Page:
Space Force’s Korea Component Stands Up, Citing ‘Existential’ Threat From North Korea

The U.S. military activated its newest Space Force component in South Korea on Dec. 14 as the young service pushes forward toward gaining parity with its older counterparts.

In a ceremony at Osan Air Base, South Korea, U.S. Space Forces Korea was activated, adding the Space Force as the newest component command for U.S. Forces Korea. The commander of U.S. Space Forces Korea, or SPACEFOR-KOR, is Lt. Col. Joshua McCullion, who previously was the Director of Space Forces for the Seventh Air Force in Korea. 

“With the world around us evolving, so, too, must we,” McCullion said in a speech at the ceremony. 

The command is subcomponent of U.S. Space Forces Indo-Pacific, which was established just three weeks earlier and is headed by Brig. Gen. Anthony J. Mastalir. 

The move comes at a time of heightened tensions on the Korean Peninsula, particularly in areas U.S. Space Forces Korea is now responsible for, such as missile warning. 

North Korea has launched a barrage of ballistic missile tests in 2022, and leader Kim Jong Un has stated he plans to advance his country’s ballistic missile prowess and its nuclear weapons program

“Just 48 miles north of us exists an existential threat—a threat that we must be prepared to deter, defend against, and, if required, defeat,” McCullion said, referring to North Korea. 

In addition to the missile warning functions, U.S. Forces Korea says SPACEFOR-KOR will support position, navigation, and timing and satellite communications within the region, some of the core functions the Space Force performs for all U.S. forces. 

“In the last 60 years, space capabilities have become essential to the way a modern military conducts operations,” Gen. Paul J. LaCamera, the commander of U.S. Forces Korea, said at the ceremony. “Many nations have advanced their space capabilities and are looking to deny access to this critical domain.”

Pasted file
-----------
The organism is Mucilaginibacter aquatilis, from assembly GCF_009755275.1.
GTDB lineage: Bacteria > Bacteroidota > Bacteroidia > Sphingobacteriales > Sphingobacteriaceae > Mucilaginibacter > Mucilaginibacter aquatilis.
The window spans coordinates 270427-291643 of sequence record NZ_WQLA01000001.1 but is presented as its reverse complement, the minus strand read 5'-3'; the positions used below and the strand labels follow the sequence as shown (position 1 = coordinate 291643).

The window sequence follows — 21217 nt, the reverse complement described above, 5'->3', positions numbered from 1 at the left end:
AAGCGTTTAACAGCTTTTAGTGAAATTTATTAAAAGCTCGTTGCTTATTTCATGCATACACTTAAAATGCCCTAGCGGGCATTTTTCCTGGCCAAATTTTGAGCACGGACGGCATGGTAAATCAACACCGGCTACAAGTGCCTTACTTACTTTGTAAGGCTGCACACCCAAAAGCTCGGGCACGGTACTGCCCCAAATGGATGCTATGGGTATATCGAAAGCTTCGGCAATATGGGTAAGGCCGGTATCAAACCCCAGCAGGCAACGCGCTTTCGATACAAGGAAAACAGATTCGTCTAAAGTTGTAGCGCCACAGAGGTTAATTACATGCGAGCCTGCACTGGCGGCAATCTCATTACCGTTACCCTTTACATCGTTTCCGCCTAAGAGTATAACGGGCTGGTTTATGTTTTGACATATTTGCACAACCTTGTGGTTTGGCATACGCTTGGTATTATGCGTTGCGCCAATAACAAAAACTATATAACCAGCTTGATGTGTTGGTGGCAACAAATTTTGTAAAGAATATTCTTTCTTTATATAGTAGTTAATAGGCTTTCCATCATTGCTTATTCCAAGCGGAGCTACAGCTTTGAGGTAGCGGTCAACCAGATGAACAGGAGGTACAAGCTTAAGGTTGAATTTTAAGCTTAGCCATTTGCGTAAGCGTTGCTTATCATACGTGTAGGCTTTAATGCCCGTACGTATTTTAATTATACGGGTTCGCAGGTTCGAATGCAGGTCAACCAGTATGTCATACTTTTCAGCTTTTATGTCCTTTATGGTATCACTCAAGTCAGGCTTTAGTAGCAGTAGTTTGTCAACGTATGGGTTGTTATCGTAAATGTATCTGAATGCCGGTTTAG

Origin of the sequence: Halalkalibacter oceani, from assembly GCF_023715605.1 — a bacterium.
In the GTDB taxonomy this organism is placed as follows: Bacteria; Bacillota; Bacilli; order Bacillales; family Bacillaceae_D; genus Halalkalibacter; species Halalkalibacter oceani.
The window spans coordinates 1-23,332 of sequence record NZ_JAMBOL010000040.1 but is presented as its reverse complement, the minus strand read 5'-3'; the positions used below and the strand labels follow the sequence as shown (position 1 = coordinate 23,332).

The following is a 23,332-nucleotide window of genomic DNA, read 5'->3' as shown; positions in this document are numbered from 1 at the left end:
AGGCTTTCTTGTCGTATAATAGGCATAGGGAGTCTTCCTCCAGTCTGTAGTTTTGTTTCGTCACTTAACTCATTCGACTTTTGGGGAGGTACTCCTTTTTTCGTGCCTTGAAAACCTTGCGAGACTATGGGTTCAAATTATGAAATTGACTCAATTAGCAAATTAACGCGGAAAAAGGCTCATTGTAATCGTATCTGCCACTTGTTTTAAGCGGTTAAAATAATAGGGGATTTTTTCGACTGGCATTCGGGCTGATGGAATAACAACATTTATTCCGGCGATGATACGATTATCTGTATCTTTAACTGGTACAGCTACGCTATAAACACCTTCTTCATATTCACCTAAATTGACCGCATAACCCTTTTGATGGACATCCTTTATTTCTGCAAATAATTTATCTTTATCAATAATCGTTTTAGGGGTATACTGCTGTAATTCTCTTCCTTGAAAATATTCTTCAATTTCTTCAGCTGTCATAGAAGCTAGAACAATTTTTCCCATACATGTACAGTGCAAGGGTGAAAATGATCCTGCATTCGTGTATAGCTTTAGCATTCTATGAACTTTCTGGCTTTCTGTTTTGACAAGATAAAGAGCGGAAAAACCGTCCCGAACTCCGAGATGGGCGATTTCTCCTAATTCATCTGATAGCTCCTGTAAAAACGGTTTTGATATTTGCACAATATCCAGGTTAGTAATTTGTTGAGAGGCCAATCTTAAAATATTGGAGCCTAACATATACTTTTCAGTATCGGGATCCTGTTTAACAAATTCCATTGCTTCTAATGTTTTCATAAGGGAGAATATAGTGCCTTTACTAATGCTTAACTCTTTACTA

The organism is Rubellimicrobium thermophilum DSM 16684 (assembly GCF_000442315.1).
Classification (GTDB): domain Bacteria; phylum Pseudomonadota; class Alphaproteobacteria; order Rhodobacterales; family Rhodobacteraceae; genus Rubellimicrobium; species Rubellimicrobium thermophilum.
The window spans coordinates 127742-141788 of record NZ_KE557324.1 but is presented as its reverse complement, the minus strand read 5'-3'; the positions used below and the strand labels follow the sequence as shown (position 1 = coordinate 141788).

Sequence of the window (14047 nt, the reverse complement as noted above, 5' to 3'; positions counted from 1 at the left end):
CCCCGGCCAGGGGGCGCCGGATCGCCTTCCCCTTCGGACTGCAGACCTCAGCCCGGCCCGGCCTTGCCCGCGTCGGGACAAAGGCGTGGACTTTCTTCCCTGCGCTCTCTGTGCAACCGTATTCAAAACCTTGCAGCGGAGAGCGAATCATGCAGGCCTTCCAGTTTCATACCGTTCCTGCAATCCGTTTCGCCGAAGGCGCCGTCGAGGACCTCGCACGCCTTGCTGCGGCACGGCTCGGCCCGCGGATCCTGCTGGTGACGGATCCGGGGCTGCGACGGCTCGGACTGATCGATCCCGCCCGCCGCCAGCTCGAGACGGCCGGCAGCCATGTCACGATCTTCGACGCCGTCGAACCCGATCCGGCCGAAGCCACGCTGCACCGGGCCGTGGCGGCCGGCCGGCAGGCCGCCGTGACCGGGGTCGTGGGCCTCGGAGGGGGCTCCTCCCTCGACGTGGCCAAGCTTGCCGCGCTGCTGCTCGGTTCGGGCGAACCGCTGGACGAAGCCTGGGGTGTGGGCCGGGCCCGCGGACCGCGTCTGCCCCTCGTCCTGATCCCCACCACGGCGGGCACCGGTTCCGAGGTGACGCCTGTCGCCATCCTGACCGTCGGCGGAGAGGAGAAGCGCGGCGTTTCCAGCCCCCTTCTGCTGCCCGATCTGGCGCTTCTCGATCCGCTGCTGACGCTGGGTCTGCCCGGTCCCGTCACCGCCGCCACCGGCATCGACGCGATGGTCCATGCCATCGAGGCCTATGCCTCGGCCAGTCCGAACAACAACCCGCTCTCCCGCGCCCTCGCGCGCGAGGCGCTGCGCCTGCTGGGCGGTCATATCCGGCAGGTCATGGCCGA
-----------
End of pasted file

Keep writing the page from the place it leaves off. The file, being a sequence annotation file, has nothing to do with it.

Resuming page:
North Korea was “developing assets to negate American advantages,” LaCamera said. 

U.S. Central Command recently set up its own space component, and a Space Force outfit for U.S. European Command is also planned. 

But the U.S. is most attuned to growing space capabilities in the Pacific, according to the DOD’s top space policy official, John Plumb. 

The U.S. was the dominant player in space for about 50 years, but the domain is increasingly congested and possibly soon contested, according to Space Force leaders and space policy officials. Part of the Space Force’s explanation for why it stood up its new regional components was to make sure it was appropriately represented and it had a proper voice in decision-making. According to Plumb, who serves as the first assistant secretary of defense for space policy, that is also a broader Defense Department goal. 

“I think there’s a lot of new muscle movements to create a new service,” Plumb said at an event hosted by the Center for Strategic and International Studies on Dec. 14. “A lot of time figuring out all the meetings that the new service has to cover down on, which isn’t quite the same performing your maximum potential in those meetings, which is the thing we’re also working on.”

Now, the DOD is beginning to “normalize operations” in space, he said. As part of that process, some combatant commands—and U.S. Forces Korea—have the Space Force embedded in their day-to-day operations. 

LaCamera noted McCullion’s relatively low rank compared to his counterparts in other services, something the Space Force has acknowledged as a broader issue, but insisted it would not impact the service’s influence with commanders. 

Addressing McCullion, LaCamera said “some people give you a hard time,” based on his rank and the age of the Space Force, which was established in 2019. However, LaCamera still expected the Space Force and McCullion to have a significant role within U.S. Forces Korea. 

“He’s punching well above his weight class,” LaCamera said. “No pressure.”